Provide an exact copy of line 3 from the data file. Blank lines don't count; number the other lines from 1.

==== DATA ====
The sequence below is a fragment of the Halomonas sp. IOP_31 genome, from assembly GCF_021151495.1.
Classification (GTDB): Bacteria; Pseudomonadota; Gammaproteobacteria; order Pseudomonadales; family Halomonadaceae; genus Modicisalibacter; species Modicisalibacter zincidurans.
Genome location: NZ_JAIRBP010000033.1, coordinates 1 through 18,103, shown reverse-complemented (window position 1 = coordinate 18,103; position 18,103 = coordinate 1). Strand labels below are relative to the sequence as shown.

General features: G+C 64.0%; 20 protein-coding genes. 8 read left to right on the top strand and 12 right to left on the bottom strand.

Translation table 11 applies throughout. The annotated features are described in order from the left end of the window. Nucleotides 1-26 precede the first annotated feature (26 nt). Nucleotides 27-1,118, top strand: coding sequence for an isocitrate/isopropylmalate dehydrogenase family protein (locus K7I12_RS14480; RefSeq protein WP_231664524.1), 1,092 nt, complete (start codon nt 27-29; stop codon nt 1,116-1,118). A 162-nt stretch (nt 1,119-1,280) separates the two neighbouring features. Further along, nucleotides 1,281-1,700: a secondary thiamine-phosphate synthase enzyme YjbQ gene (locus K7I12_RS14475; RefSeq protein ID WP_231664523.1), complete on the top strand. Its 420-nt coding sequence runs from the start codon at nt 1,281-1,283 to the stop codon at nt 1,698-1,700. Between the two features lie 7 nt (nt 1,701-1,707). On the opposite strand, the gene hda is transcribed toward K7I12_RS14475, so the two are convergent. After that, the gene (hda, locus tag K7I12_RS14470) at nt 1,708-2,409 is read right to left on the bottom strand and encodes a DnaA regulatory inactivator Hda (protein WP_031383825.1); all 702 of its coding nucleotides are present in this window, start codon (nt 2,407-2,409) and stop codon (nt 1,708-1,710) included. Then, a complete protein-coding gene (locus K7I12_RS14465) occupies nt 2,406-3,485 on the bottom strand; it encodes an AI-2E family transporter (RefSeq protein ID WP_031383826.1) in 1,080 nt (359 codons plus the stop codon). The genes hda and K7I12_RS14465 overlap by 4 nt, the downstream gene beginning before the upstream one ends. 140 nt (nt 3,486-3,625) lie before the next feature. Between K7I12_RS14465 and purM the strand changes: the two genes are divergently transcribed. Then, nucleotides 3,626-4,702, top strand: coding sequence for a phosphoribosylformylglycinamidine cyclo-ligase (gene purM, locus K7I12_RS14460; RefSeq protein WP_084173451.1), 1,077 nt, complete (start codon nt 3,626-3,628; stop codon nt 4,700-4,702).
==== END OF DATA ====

Genome location: NZ_JAIRBP010000033.1, coordinates 1 through 18,103, shown reverse-complemented (window position 1 = coordinate 18,103; position 18,103 = coordinate 1). Strand labels below are relative to the sequence as shown.